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More Than Half of People Believe Using Spyware To Snoop On Family Members Is Legal, Study Finds (betanews.com) 159

An anonymous reader writes: A new study shows that 53 percent of people believe it's legal to install a program on a family member's phone to snoop on their activity. The survey of more than 2,000 people in the US and UK by software comparison service Comparitech.com also finds 57 percent would consider spying on their children's phone conversations and messages. [...] It is generally illegal to install an app on another person's phone without their knowledge. Though this does depend on the circumstances. "It's a legal grey area, in that the laws haven't been truly tested in this arena as of yet since the technology is relatively new, so as relevant cases move through the legal system they'll be decided on a case by case basis," says Josh King, a legal expert in privacy laws and the chief legal officer of Avvo, an online legal marketplace in the US. "Intentional infliction of emotional distress, fraud claims -- all could be implicated, depending on the circumstances. It's also possible that the Computer Fraud and Abuse Act could be used to prosecute someone who installs this type of app on someone else's phone."
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More Than Half of People Believe Using Spyware To Snoop On Family Members Is Legal, Study Finds

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  • Parents (Score:5, Insightful)

    by Jamu ( 852752 ) on Friday May 05, 2017 @05:01PM (#54363779)
    I'm guessing that half is the parents, and the other half - that disagrees - is the children.
    • Re:Parents (Score:4, Interesting)

      by Anonymous Coward on Friday May 05, 2017 @05:56PM (#54364103)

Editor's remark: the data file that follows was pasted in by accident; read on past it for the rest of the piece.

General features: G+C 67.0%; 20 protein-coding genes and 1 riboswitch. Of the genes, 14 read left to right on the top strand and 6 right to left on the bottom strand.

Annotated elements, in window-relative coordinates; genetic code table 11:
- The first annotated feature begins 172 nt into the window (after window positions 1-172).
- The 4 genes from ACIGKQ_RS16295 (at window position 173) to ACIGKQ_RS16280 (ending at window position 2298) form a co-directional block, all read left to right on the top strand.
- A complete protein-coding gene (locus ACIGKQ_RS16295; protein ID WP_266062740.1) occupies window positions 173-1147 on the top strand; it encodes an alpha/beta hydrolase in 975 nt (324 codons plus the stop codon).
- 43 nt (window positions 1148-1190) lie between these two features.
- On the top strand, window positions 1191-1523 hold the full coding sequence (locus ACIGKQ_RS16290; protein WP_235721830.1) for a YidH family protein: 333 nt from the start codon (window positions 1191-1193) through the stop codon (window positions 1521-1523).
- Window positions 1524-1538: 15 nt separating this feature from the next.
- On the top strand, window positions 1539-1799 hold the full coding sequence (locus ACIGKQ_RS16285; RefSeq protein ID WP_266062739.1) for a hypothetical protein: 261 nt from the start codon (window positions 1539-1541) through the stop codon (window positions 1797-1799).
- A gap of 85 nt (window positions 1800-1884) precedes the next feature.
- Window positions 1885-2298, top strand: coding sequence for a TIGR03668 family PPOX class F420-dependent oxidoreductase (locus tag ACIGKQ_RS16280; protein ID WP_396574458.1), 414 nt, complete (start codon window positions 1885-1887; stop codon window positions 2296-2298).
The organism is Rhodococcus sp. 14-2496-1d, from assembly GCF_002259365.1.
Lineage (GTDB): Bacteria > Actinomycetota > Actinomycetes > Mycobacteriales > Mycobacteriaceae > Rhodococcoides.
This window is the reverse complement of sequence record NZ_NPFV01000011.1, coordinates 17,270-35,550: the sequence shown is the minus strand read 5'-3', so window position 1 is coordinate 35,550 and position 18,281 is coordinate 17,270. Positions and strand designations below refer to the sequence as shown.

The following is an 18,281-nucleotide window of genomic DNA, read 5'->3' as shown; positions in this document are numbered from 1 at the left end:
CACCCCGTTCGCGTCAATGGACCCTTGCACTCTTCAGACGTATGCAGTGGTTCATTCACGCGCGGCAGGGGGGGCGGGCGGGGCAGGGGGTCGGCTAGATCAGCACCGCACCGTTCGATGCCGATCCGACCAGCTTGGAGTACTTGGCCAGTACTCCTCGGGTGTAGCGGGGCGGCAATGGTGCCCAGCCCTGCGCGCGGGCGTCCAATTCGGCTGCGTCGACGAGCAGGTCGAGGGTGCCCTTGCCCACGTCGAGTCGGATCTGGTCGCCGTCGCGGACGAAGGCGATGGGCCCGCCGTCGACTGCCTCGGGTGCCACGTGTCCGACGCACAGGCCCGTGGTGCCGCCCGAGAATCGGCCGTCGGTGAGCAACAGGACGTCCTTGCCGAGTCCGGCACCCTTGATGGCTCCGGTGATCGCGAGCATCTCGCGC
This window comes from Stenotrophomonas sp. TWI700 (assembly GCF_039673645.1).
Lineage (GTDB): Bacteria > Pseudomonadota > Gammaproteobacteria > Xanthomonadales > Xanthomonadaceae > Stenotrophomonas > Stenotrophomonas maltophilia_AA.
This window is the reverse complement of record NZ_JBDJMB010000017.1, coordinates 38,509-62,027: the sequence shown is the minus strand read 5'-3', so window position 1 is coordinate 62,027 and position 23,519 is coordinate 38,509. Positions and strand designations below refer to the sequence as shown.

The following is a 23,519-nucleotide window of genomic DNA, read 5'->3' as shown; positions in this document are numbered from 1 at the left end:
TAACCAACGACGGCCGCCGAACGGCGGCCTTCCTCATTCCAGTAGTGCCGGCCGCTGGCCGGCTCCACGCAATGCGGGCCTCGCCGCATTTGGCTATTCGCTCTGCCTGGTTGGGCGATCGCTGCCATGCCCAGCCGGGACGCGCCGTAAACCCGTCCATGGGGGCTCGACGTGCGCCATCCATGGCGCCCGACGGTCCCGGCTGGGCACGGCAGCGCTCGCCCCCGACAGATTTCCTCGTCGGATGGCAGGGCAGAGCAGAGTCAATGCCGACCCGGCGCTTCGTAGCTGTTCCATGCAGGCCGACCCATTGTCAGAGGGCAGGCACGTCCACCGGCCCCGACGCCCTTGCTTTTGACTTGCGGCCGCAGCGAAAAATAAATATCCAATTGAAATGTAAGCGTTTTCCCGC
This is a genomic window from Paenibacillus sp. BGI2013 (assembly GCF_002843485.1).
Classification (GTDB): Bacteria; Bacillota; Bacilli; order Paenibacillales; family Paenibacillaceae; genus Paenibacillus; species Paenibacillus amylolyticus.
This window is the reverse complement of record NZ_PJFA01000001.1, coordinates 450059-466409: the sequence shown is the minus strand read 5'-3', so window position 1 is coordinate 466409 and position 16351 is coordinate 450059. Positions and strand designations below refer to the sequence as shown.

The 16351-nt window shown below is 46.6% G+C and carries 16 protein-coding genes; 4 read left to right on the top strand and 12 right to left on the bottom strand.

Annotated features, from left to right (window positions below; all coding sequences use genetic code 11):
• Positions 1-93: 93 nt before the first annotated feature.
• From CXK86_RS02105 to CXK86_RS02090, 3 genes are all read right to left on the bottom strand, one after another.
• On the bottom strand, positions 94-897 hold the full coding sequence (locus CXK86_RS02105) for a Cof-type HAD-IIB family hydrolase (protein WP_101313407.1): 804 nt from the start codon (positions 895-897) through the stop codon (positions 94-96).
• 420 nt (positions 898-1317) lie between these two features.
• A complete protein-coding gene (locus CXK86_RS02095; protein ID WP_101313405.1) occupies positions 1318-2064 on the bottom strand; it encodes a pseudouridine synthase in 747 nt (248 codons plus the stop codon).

Been there, done (some of) that. I am completely behind monitoring kids' activities' online. My daughters are now 22 and 23 and have always had their own computers. When their computers were put on my LAN and went online (they were 7 and 8), I moved their computers out of their bedroom and into the family room. That was the case until they got notebooks (12 and 13), at which point the notebooks had to stay on the first floor (kitchen and family room). They had cell phones when they were 7 and 8, with the understanding that I would regularly be inspecting the phones. Later on (because they were pretty good kids) regular inspections went out the door, but they knew that I might demand their phone at any time and look through it.

      When my younger one was 17, I noticed unusual changes in her behavior and thoughts, even though my wife was completely oblivious to them. After a couple of months of this, one night I asked her to hand over her phone. She did and I basically discovered that she had been seeing a 35 year old man she met during her physical therapy for her knee for a few months. Of course I was furious, but had I not monitored her activity, she would probably have married the asshole and ruined her life and future. I asked for all her credentials (email, FB, etc), changed her passwords, and she wasn't allowed online for 2 months, during which I had to erase the brainwashing that had been done to her during the past few months.

      Without monitoring, she would never have offered up any information regarding the changes she was not going through. Before you go all out and call me a clueless parent, let me tell you that I have always been upfront with my kids and no subject has ever been taboo. We did and still do discuss anything and everything and I am and have always been very close to them. When I got home from work (around 7 PM) and started cooking dinner, they were pretty much required to be around the kitchen/family room (and no TV in the family room either), and we always ate dinner together. The point I'm trying to get to is that, with ALL OF THAT, she still fell prey to some douche bag and had I not been monitoring her activity, worst things could have happened.